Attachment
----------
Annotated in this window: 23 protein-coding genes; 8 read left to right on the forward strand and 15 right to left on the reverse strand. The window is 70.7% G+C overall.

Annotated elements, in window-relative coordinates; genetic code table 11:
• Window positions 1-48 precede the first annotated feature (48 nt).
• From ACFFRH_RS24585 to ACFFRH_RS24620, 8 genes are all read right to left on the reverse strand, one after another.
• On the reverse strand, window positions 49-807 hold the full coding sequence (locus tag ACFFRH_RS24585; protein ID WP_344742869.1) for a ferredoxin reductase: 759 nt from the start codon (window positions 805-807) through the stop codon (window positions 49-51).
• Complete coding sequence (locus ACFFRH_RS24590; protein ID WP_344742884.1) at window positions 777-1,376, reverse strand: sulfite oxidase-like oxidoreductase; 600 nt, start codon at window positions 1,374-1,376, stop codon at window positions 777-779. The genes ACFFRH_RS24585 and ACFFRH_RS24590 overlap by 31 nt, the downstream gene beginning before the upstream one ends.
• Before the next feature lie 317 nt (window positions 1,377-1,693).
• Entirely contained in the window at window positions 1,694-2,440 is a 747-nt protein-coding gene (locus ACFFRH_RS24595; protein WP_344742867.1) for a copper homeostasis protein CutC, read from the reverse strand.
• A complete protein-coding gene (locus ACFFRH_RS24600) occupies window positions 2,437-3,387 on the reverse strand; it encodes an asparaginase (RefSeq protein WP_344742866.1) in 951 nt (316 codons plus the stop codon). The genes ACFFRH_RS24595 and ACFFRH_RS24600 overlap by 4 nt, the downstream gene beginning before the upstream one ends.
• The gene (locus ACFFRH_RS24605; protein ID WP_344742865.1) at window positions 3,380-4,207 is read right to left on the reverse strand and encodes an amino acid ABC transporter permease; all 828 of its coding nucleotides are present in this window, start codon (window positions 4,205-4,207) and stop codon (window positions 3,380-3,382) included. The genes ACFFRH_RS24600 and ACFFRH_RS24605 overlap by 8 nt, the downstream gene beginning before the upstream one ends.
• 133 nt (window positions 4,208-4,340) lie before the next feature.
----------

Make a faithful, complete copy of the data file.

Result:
Annotated in this window: 23 protein-coding genes; 8 read left to right on the forward strand and 15 right to left on the reverse strand. The window is 70.7% G+C overall.

Annotated elements, in window-relative coordinates; genetic code table 11:
• Window positions 1-48 precede the first annotated feature (48 nt).
• From ACFFRH_RS24585 to ACFFRH_RS24620, 8 genes are all read right to left on the reverse strand, one after another.
• On the reverse strand, window positions 49-807 hold the full coding sequence (locus tag ACFFRH_RS24585; protein ID WP_344742869.1) for a ferredoxin reductase: 759 nt from the start codon (window positions 805-807) through the stop codon (window positions 49-51).
• Complete coding sequence (locus ACFFRH_RS24590; protein ID WP_344742884.1) at window positions 777-1,376, reverse strand: sulfite oxidase-like oxidoreductase; 600 nt, start codon at window positions 1,374-1,376, stop codon at window positions 777-779. The genes ACFFRH_RS24585 and ACFFRH_RS24590 overlap by 31 nt, the downstream gene beginning before the upstream one ends.
• Before the next feature lie 317 nt (window positions 1,377-1,693).
• Entirely contained in the window at window positions 1,694-2,440 is a 747-nt protein-coding gene (locus ACFFRH_RS24595; protein WP_344742867.1) for a copper homeostasis protein CutC, read from the reverse strand.
• A complete protein-coding gene (locus ACFFRH_RS24600) occupies window positions 2,437-3,387 on the reverse strand; it encodes an asparaginase (RefSeq protein WP_344742866.1) in 951 nt (316 codons plus the stop codon). The genes ACFFRH_RS24595 and ACFFRH_RS24600 overlap by 4 nt, the downstream gene beginning before the upstream one ends.
• The gene (locus ACFFRH_RS24605; protein ID WP_344742865.1) at window positions 3,380-4,207 is read right to left on the reverse strand and encodes an amino acid ABC transporter permease; all 828 of its coding nucleotides are present in this window, start codon (window positions 4,205-4,207) and stop codon (window positions 3,380-3,382) included. The genes ACFFRH_RS24600 and ACFFRH_RS24605 overlap by 8 nt, the downstream gene beginning before the upstream one ends.
• 133 nt (window positions 4,208-4,340) lie before the next feature.